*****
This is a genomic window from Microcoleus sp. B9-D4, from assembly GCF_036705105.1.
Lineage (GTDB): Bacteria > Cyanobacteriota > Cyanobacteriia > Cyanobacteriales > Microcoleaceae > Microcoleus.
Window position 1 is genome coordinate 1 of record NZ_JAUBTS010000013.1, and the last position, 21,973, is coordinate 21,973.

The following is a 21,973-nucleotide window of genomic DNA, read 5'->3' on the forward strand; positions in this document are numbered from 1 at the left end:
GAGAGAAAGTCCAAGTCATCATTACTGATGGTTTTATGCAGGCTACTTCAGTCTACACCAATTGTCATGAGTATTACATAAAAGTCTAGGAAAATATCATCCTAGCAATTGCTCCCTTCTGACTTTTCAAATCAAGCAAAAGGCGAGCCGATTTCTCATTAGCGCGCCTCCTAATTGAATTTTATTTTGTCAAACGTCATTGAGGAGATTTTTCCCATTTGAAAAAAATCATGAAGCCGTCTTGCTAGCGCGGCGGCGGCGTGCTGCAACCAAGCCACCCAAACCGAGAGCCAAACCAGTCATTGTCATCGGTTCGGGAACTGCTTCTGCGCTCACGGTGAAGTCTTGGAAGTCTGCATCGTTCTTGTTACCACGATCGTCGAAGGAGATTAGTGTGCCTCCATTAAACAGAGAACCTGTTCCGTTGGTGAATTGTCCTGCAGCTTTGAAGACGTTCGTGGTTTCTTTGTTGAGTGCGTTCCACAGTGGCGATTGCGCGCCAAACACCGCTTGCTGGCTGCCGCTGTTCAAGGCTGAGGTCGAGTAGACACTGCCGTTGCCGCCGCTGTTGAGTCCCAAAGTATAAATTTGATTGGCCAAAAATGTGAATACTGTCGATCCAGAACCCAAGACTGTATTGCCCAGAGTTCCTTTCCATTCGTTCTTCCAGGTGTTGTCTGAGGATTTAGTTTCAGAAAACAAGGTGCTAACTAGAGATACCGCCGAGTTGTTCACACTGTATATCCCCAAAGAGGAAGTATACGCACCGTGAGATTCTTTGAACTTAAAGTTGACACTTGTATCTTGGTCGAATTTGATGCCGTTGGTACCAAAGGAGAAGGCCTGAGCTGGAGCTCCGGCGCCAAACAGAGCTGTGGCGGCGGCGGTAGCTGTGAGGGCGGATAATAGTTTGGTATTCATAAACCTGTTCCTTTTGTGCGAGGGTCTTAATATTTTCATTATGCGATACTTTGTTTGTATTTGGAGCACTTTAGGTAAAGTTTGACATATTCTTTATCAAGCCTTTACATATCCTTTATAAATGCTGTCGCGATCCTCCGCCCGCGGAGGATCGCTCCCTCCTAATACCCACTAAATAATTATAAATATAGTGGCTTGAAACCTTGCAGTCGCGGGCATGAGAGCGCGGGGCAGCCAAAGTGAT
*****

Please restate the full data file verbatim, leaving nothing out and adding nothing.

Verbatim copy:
This is a genomic window from Microcoleus sp. B9-D4, from assembly GCF_036705105.1.
Lineage (GTDB): Bacteria > Cyanobacteriota > Cyanobacteriia > Cyanobacteriales > Microcoleaceae > Microcoleus.
Window position 1 is genome coordinate 1 of record NZ_JAUBTS010000013.1, and the last position, 21,973, is coordinate 21,973.

The following is a 21,973-nucleotide window of genomic DNA, read 5'->3' on the forward strand; positions in this document are numbered from 1 at the left end:
GAGAGAAAGTCCAAGTCATCATTACTGATGGTTTTATGCAGGCTACTTCAGTCTACACCAATTGTCATGAGTATTACATAAAAGTCTAGGAAAATATCATCCTAGCAATTGCTCCCTTCTGACTTTTCAAATCAAGCAAAAGGCGAGCCGATTTCTCATTAGCGCGCCTCCTAATTGAATTTTATTTTGTCAAACGTCATTGAGGAGATTTTTCCCATTTGAAAAAAATCATGAAGCCGTCTTGCTAGCGCGGCGGCGGCGTGCTGCAACCAAGCCACCCAAACCGAGAGCCAAACCAGTCATTGTCATCGGTTCGGGAACTGCTTCTGCGCTCACGGTGAAGTCTTGGAAGTCTGCATCGTTCTTGTTACCACGATCGTCGAAGGAGATTAGTGTGCCTCCATTAAACAGAGAACCTGTTCCGTTGGTGAATTGTCCTGCAGCTTTGAAGACGTTCGTGGTTTCTTTGTTGAGTGCGTTCCACAGTGGCGATTGCGCGCCAAACACCGCTTGCTGGCTGCCGCTGTTCAAGGCTGAGGTCGAGTAGACACTGCCGTTGCCGCCGCTGTTGAGTCCCAAAGTATAAATTTGATTGGCCAAAAATGTGAATACTGTCGATCCAGAACCCAAGACTGTATTGCCCAGAGTTCCTTTCCATTCGTTCTTCCAGGTGTTGTCTGAGGATTTAGTTTCAGAAAACAAGGTGCTAACTAGAGATACCGCCGAGTTGTTCACACTGTATATCCCCAAAGAGGAAGTATACGCACCGTGAGATTCTTTGAACTTAAAGTTGACACTTGTATCTTGGTCGAATTTGATGCCGTTGGTACCAAAGGAGAAGGCCTGAGCTGGAGCTCCGGCGCCAAACAGAGCTGTGGCGGCGGCGGTAGCTGTGAGGGCGGATAATAGTTTGGTATTCATAAACCTGTTCCTTTTGTGCGAGGGTCTTAATATTTTCATTATGCGATACTTTGTTTGTATTTGGAGCACTTTAGGTAAAGTTTGACATATTCTTTATCAAGCCTTTACATATCCTTTATAAATGCTGTCGCGATCCTCCGCCCGCGGAGGATCGCTCCCTCCTAATACCCACTAAATAATTATAAATATAGTGGCTTGAAACCTTGCAGTCGCGGGCATGAGAGCGCGGGGCAGCCAAAGTGAT